"Two years ago, in October 1997, we organized a conference in Mexico City for civic educators from around the world," says Berman. "It looked at the need to promote the culture of lawfulness, and the role that civic education can play in promoting this culture, and how crime and corruption hurts democratic movements and democratic institutions around the world. And as part of that conference, we looked at the successful efforts in Palermo, how they combined both traditional law-enforcement approach and a cultural approach, because there are problems with the Sicilian Mafia there."

Berman says that out of that Mexico City discussion came a recognition that there were lessons to be learned from Palermo's experience. "And the experience of Hong Kong as well," he says. "They've done some remarkable successful efforts there in changing societal values, not eliminating, but clearly beating back Chinese organized crime, the triads. That's a documented 25-year effort. So the interesting question is, can this effort be replicated and brought to this area?"

Yes, says Rosalia Salinas of San Diego's County Office of Education, who was inspired by the Mexico City conference. "This project to promote lawfulness," she says, "is a beautiful idea. And [professor Godson's] National Strategy Center out of Washington, D.C., as the facilitator-coordinator, has implemented a very small pilot [project] here in San Diego-Tijuana. But it is the perfect laboratory."

"There are three parts to the curriculum," explains Berman. "What it's trying to do is provide kids with substantive knowledge about the dangers of crime and corruption, so they demystify it and deglorify it, and at the same time provide the students with resistance techniques that help them do more than 'just say no.'

"For instance, what do you do if you're a 12-, 13-, 14-, 15-year-old kid, and somebody says, 'Here's $100. Take this package. Don't worry about it. There's nothing wrong with it. Take this package into school and deliver it to so-and-so.' For kids in Tijuana, kids in San Diego, kids anywhere, that's a very hard thing not to take the money.

"So that's what they're trying to do with this curriculum. They're presenting the kids with different scenarios and then letting them work their way through it, so they learn what works, what doesn't work.

"It's also showing them through the substantive part of it that the road towards crime and corruption is a very slippery slope, and you can get on it very innocently and innocuously without realizing what you've done. But once you get on that road, it's awfully hard to get off."

Berman says the curriculum is divided into three parts. "The first part looks at values, ethics, decision-making, and you get through to students that your decisions have consequences, and you've got to make the right decisions in life, on any subject matter."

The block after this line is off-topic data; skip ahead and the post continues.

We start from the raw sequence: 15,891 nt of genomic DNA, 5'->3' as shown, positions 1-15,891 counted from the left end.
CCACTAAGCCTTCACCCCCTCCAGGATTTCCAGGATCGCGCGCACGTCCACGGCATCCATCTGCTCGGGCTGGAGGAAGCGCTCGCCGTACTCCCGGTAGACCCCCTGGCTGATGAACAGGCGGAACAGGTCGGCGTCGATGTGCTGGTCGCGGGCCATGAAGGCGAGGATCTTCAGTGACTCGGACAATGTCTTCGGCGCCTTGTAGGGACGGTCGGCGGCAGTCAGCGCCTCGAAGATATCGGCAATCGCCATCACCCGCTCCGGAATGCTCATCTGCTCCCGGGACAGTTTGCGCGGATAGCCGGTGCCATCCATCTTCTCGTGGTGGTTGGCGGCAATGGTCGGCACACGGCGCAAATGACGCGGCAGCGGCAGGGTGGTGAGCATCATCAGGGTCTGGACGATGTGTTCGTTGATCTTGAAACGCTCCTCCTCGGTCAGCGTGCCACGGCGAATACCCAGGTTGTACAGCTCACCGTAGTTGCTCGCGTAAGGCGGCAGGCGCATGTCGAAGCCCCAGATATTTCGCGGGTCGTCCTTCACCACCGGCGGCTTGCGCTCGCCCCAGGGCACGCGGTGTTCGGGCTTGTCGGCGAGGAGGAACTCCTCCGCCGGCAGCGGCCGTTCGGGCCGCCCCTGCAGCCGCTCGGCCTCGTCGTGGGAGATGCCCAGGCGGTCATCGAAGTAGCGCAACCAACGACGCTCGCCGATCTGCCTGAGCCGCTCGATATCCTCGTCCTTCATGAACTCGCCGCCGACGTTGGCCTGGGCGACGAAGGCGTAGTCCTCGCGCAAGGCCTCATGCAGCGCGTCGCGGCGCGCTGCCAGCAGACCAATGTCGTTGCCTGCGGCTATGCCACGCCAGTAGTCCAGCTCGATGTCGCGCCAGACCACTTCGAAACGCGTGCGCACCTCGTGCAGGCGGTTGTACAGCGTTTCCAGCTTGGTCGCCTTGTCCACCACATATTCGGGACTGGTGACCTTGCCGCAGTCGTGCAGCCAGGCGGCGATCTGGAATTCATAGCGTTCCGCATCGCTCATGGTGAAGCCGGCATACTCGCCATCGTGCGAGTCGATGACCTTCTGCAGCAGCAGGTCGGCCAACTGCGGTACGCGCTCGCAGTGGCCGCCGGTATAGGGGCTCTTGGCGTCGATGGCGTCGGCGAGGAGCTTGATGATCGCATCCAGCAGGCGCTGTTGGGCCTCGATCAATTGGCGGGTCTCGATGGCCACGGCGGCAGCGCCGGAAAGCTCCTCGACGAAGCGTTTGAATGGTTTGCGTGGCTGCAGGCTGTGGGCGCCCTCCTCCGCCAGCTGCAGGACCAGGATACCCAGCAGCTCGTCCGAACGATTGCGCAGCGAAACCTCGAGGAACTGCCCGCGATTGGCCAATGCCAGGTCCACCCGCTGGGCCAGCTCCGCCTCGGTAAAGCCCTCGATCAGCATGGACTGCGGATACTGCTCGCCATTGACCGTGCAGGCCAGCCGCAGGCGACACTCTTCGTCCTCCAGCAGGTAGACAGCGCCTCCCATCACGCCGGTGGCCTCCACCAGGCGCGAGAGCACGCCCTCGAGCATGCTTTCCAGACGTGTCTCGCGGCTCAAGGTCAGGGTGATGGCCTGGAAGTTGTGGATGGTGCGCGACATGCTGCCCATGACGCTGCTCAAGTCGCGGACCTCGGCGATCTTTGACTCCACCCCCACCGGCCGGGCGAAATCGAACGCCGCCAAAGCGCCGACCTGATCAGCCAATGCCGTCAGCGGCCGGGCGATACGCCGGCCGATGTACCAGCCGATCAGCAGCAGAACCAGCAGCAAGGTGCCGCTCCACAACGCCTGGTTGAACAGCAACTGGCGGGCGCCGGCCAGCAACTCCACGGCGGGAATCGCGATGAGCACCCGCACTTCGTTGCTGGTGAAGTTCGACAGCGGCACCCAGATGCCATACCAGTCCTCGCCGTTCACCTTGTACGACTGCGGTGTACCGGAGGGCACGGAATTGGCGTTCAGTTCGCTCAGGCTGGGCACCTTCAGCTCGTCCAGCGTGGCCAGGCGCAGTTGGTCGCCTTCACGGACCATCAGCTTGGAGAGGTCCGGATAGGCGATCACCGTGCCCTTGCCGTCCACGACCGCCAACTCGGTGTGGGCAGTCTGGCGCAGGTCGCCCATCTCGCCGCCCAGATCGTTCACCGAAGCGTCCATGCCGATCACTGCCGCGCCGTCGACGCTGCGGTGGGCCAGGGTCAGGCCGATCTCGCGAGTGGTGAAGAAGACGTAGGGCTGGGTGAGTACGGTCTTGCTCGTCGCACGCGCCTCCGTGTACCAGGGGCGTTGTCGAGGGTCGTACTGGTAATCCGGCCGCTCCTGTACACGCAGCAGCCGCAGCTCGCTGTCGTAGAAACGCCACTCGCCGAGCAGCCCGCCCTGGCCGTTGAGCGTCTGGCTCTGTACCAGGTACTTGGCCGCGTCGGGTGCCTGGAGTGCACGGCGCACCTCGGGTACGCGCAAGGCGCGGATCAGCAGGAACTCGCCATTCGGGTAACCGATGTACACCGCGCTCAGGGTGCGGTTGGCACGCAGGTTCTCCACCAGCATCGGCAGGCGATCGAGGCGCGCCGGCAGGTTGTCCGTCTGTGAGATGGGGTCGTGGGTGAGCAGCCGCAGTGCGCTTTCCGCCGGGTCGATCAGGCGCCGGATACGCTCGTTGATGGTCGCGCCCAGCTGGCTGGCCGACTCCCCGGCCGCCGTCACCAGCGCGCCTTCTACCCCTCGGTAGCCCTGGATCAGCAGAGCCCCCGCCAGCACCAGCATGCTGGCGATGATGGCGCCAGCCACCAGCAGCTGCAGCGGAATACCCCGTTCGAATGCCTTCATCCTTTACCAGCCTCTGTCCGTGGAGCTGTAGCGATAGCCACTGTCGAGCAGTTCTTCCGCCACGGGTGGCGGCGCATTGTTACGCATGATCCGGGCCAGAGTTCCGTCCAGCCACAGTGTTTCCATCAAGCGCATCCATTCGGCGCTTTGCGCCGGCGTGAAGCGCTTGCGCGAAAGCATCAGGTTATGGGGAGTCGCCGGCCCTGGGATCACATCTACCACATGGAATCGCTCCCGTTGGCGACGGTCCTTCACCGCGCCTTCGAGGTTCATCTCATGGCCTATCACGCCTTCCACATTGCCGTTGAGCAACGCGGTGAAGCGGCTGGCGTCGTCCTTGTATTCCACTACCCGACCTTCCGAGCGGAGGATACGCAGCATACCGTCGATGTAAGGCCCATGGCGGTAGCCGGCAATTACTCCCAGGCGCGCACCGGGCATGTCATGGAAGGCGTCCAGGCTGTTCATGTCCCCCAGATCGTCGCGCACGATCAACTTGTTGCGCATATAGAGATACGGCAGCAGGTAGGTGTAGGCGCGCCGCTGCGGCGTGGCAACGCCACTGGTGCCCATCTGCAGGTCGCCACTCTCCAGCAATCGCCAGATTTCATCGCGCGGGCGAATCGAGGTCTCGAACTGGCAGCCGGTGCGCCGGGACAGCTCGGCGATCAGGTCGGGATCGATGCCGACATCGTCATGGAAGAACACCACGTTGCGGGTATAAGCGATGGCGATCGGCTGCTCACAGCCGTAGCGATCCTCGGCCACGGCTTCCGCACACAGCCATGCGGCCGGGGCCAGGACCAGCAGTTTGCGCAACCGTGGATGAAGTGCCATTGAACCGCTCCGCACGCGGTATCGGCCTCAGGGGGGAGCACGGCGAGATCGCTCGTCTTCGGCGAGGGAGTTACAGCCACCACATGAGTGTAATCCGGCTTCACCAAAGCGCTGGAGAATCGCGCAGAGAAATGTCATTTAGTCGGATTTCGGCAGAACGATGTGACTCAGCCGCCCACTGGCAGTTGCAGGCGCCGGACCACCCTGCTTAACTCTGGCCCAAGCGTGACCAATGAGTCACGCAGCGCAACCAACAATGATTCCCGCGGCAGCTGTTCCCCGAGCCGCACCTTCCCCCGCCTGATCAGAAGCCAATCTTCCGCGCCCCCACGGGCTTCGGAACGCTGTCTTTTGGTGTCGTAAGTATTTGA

The second part deals with "What is crime? What is corruption?

"It shows the cold, hard reality of how bad it really is to get involved in this," reads the report. "There are no rich criminals who have retired and lived happily ever after. You either wind up dead or in prison."

The third part of the curriculum deals with resistance techniques.

Back in the classroom in Delegación de la Presa, Filemón Moreno is waxing philosophical. The discussion is about soul; the universe; liquid, solid and gaseous matter; life itself. And his class is completely engaged. Part of the reason, they say, is that Moreno has already changed their lives, by motivating them to act for themselves. The kids have learned to turn their backs on gangs when they come around the school.

Dealers used to crowd the road outside this school, looking sell drugs. "Now look," the students say, pointing to the empty road.

"Well, there's still a lot of selling and buying," says Paulo Salazar, 16. "You can get it outside the school if you know the right people. But [Filemón Moreno] has taught us to look at the consequences."

"I don't mix with those people," says Julia Zacarías, 17. "Before I didn't know that drugs could provoke so many bad things. Now, thanks to this class, it is easier to argue back on drugs."

"Yes, it has changed things for me," says Martina, who's 15. "When I am going to do something wrong I think about what he tells me. I go ahead and read my notebook, so I can change a little bit. The most important things we have been taught are about corruption, and about drugs, and the sexual life. But the most important thing is about drugs."

On September 29, Mayor Francisco Vega de la Madrid plans to return the compliment and host a CIVITAS anti-corruption conference in Tijuana. According to organizers, the idea is to build civic resistance to crime, to get people to speak out against the Mafia, to break the silence.

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Juan Bandini was famous for introducing the waltz to California

— Can Palermo, Sicily, help save Tijuana from its crime wave? The surprising answer is maybe, even though Palermo is known as the headquarters of the Sicilian Mafia.